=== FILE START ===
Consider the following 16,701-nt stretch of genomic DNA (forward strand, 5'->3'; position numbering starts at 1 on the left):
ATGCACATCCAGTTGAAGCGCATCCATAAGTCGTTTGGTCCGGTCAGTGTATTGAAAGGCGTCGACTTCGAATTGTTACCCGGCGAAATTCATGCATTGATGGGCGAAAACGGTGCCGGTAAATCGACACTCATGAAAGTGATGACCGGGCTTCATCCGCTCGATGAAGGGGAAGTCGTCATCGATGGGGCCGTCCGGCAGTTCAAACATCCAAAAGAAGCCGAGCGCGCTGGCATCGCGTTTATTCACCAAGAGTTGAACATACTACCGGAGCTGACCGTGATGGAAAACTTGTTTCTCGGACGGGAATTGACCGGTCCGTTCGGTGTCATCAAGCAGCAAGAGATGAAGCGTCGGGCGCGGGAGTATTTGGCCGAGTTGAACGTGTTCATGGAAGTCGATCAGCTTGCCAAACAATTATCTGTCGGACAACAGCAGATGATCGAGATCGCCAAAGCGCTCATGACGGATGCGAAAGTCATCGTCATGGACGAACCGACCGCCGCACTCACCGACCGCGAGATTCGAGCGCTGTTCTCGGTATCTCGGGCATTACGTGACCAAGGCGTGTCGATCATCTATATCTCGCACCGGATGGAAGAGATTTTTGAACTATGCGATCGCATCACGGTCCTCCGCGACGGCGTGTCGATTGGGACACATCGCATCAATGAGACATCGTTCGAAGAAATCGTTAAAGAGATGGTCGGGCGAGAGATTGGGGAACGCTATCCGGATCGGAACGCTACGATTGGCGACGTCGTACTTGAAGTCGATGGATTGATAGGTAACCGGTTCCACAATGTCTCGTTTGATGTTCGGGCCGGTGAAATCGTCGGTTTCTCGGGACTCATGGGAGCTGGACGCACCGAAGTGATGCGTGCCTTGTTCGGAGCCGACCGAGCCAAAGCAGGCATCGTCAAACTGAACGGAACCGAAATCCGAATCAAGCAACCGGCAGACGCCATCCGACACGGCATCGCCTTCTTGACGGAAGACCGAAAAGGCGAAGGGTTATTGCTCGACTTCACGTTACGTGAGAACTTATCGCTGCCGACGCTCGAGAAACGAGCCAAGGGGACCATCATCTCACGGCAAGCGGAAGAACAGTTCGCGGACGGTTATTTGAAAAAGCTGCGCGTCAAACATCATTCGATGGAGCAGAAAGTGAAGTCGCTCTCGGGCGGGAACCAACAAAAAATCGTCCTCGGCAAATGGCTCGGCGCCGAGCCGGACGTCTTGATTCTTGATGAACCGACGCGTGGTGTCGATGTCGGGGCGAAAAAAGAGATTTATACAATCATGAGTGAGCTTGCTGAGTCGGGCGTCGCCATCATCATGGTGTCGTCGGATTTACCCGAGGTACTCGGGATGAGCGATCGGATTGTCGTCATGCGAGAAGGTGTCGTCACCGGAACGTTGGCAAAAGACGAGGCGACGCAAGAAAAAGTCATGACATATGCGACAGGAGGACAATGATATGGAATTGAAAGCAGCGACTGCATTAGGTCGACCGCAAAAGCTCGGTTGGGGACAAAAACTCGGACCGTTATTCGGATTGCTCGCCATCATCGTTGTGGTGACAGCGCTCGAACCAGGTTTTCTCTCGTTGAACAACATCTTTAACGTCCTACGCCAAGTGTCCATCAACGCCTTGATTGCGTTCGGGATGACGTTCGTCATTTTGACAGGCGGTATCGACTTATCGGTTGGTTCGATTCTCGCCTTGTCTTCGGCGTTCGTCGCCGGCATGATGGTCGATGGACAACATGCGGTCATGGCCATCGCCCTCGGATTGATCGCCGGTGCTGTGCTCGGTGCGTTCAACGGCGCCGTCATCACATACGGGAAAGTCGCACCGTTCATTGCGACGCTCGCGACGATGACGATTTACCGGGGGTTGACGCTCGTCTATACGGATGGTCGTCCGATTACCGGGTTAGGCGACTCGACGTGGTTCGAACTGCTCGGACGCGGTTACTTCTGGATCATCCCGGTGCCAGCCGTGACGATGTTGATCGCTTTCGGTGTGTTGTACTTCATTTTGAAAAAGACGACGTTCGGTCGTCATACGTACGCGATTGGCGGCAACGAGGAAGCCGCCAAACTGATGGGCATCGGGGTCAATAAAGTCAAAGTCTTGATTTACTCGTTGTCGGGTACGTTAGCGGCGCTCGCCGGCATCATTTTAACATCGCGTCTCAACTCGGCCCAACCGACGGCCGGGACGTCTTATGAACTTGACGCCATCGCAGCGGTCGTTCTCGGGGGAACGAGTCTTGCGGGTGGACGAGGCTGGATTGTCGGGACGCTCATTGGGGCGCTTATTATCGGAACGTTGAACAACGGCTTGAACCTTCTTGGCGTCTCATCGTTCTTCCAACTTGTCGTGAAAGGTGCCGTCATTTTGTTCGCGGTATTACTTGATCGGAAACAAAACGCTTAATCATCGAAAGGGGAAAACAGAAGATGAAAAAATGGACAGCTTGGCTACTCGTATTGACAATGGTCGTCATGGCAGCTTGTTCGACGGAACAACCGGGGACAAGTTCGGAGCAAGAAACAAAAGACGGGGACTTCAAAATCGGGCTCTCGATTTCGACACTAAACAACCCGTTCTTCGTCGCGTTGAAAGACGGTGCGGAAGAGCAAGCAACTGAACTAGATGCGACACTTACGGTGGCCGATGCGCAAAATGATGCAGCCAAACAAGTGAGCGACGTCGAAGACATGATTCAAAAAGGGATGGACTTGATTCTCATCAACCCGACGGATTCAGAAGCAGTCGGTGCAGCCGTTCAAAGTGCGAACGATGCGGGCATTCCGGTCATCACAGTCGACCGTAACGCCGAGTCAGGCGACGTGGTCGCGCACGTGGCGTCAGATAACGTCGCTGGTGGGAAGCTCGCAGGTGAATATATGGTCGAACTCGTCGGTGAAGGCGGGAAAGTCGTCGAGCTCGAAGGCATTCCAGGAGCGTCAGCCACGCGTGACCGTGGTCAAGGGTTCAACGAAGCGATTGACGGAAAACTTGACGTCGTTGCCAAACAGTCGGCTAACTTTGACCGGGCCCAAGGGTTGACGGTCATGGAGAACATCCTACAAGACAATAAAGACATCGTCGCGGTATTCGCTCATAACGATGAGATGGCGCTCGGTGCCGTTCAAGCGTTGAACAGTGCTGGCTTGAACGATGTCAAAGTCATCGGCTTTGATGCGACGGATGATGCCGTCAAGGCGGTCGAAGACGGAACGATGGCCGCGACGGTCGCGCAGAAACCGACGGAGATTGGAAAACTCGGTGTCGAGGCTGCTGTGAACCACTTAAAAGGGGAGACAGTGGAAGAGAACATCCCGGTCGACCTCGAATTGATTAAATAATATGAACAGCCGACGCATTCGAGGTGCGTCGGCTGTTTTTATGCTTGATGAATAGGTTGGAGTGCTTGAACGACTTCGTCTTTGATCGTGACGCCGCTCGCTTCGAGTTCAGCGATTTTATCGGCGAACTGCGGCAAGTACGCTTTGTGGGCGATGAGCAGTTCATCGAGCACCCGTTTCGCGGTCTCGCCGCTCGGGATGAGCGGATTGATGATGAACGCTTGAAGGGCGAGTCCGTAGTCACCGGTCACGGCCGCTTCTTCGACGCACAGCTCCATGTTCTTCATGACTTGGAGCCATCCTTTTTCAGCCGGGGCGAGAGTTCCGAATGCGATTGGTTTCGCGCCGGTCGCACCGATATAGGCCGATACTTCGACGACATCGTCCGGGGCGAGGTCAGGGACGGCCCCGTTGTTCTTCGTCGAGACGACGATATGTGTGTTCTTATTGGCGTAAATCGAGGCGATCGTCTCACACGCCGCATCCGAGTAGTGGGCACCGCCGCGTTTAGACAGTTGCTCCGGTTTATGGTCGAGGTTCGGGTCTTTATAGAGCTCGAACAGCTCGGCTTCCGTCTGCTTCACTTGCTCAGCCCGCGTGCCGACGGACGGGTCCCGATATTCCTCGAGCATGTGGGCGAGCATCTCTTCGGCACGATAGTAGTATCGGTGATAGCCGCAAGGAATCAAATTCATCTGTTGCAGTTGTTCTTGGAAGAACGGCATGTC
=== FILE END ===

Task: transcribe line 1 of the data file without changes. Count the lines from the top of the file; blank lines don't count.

Consider the following 16,701-nt stretch of genomic DNA (forward strand, 5'->3'; position numbering starts at 1 on the left):